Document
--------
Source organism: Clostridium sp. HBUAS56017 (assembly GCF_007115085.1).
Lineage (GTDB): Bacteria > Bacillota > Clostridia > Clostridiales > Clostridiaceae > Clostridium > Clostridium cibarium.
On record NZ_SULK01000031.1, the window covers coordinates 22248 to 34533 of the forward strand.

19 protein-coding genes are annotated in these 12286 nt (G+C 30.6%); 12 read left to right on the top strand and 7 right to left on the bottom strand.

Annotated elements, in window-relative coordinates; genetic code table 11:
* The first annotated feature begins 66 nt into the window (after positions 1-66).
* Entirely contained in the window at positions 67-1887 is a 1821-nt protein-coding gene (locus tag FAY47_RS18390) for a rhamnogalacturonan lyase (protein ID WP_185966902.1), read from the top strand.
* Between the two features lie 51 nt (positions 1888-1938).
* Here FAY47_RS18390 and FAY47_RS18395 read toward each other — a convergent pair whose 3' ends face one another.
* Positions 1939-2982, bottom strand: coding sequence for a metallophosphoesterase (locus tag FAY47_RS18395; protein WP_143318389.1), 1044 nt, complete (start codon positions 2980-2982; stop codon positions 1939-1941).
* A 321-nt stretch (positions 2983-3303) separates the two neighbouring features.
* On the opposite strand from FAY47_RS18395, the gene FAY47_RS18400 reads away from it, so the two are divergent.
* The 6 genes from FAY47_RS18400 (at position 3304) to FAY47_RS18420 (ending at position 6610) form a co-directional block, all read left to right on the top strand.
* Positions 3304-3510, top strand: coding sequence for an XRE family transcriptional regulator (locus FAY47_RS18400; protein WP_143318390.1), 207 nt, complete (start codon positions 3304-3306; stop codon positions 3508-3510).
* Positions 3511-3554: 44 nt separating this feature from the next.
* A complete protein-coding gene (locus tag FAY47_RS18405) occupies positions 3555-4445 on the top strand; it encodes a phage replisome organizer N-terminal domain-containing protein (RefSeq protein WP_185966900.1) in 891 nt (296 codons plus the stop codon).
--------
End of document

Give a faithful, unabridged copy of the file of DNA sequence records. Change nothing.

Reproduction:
Source organism: Clostridium sp. HBUAS56017 (assembly GCF_007115085.1).
Lineage (GTDB): Bacteria > Bacillota > Clostridia > Clostridiales > Clostridiaceae > Clostridium > Clostridium cibarium.
On record NZ_SULK01000031.1, the window covers coordinates 22248 to 34533 of the forward strand.

19 protein-coding genes are annotated in these 12286 nt (G+C 30.6%); 12 read left to right on the top strand and 7 right to left on the bottom strand.

Annotated elements, in window-relative coordinates; genetic code table 11:
* The first annotated feature begins 66 nt into the window (after positions 1-66).
* Entirely contained in the window at positions 67-1887 is a 1821-nt protein-coding gene (locus tag FAY47_RS18390) for a rhamnogalacturonan lyase (protein ID WP_185966902.1), read from the top strand.
* Between the two features lie 51 nt (positions 1888-1938).
* Here FAY47_RS18390 and FAY47_RS18395 read toward each other — a convergent pair whose 3' ends face one another.
* Positions 1939-2982, bottom strand: coding sequence for a metallophosphoesterase (locus tag FAY47_RS18395; protein WP_143318389.1), 1044 nt, complete (start codon positions 2980-2982; stop codon positions 1939-1941).
* A 321-nt stretch (positions 2983-3303) separates the two neighbouring features.
* On the opposite strand from FAY47_RS18395, the gene FAY47_RS18400 reads away from it, so the two are divergent.
* The 6 genes from FAY47_RS18400 (at position 3304) to FAY47_RS18420 (ending at position 6610) form a co-directional block, all read left to right on the top strand.
* Positions 3304-3510, top strand: coding sequence for an XRE family transcriptional regulator (locus FAY47_RS18400; protein WP_143318390.1), 207 nt, complete (start codon positions 3304-3306; stop codon positions 3508-3510).
* Positions 3511-3554: 44 nt separating this feature from the next.
* A complete protein-coding gene (locus tag FAY47_RS18405) occupies positions 3555-4445 on the top strand; it encodes a phage replisome organizer N-terminal domain-containing protein (RefSeq protein WP_185966900.1) in 891 nt (296 codons plus the stop codon).